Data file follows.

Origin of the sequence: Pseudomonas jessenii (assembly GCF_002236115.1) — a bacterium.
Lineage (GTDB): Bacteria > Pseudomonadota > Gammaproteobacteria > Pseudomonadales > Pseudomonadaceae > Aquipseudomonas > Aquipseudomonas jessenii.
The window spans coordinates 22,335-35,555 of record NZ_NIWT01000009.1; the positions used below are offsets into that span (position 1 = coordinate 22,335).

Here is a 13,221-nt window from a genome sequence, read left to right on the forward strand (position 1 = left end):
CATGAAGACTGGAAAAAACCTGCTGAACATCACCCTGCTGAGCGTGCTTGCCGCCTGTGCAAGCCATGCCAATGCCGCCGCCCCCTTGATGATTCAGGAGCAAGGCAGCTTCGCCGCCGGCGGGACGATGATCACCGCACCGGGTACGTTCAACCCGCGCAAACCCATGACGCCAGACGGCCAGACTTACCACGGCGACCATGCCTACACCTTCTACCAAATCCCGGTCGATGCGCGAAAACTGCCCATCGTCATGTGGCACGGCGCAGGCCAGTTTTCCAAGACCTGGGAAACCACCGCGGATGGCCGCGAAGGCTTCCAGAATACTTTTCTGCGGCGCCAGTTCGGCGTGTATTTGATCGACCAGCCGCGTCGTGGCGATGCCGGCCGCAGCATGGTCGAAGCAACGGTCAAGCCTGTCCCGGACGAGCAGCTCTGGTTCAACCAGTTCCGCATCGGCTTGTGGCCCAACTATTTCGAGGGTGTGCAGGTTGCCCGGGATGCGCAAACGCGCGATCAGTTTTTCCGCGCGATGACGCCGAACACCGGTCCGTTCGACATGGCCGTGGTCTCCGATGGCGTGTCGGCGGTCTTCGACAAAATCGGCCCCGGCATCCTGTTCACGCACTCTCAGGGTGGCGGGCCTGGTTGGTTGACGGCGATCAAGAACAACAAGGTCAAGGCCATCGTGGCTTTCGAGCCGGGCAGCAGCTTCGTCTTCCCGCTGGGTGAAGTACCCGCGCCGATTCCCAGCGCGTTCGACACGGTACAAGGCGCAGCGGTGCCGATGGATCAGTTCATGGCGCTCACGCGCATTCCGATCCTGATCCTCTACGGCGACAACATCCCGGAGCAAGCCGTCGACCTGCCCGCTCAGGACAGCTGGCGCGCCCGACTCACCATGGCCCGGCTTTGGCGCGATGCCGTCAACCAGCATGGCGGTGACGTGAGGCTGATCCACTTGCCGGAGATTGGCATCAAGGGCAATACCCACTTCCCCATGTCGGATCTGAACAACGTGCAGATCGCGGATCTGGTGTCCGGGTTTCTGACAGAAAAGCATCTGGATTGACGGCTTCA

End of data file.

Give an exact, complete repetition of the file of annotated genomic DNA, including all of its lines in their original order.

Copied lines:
Origin of the sequence: Pseudomonas jessenii (assembly GCF_002236115.1) — a bacterium.
Lineage (GTDB): Bacteria > Pseudomonadota > Gammaproteobacteria > Pseudomonadales > Pseudomonadaceae > Aquipseudomonas > Aquipseudomonas jessenii.
The window spans coordinates 22,335-35,555 of record NZ_NIWT01000009.1; the positions used below are offsets into that span (position 1 = coordinate 22,335).

Here is a 13,221-nt window from a genome sequence, read left to right on the forward strand (position 1 = left end):
CATGAAGACTGGAAAAAACCTGCTGAACATCACCCTGCTGAGCGTGCTTGCCGCCTGTGCAAGCCATGCCAATGCCGCCGCCCCCTTGATGATTCAGGAGCAAGGCAGCTTCGCCGCCGGCGGGACGATGATCACCGCACCGGGTACGTTCAACCCGCGCAAACCCATGACGCCAGACGGCCAGACTTACCACGGCGACCATGCCTACACCTTCTACCAAATCCCGGTCGATGCGCGAAAACTGCCCATCGTCATGTGGCACGGCGCAGGCCAGTTTTCCAAGACCTGGGAAACCACCGCGGATGGCCGCGAAGGCTTCCAGAATACTTTTCTGCGGCGCCAGTTCGGCGTGTATTTGATCGACCAGCCGCGTCGTGGCGATGCCGGCCGCAGCATGGTCGAAGCAACGGTCAAGCCTGTCCCGGACGAGCAGCTCTGGTTCAACCAGTTCCGCATCGGCTTGTGGCCCAACTATTTCGAGGGTGTGCAGGTTGCCCGGGATGCGCAAACGCGCGATCAGTTTTTCCGCGCGATGACGCCGAACACCGGTCCGTTCGACATGGCCGTGGTCTCCGATGGCGTGTCGGCGGTCTTCGACAAAATCGGCCCCGGCATCCTGTTCACGCACTCTCAGGGTGGCGGGCCTGGTTGGTTGACGGCGATCAAGAACAACAAGGTCAAGGCCATCGTGGCTTTCGAGCCGGGCAGCAGCTTCGTCTTCCCGCTGGGTGAAGTACCCGCGCCGATTCCCAGCGCGTTCGACACGGTACAAGGCGCAGCGGTGCCGATGGATCAGTTCATGGCGCTCACGCGCATTCCGATCCTGATCCTCTACGGCGACAACATCCCGGAGCAAGCCGTCGACCTGCCCGCTCAGGACAGCTGGCGCGCCCGACTCACCATGGCCCGGCTTTGGCGCGATGCCGTCAACCAGCATGGCGGTGACGTGAGGCTGATCCACTTGCCGGAGATTGGCATCAAGGGCAATACCCACTTCCCCATGTCGGATCTGAACAACGTGCAGATCGCGGATCTGGTGTCCGGGTTTCTGACAGAAAAGCATCTGGATTGACGGCTTCA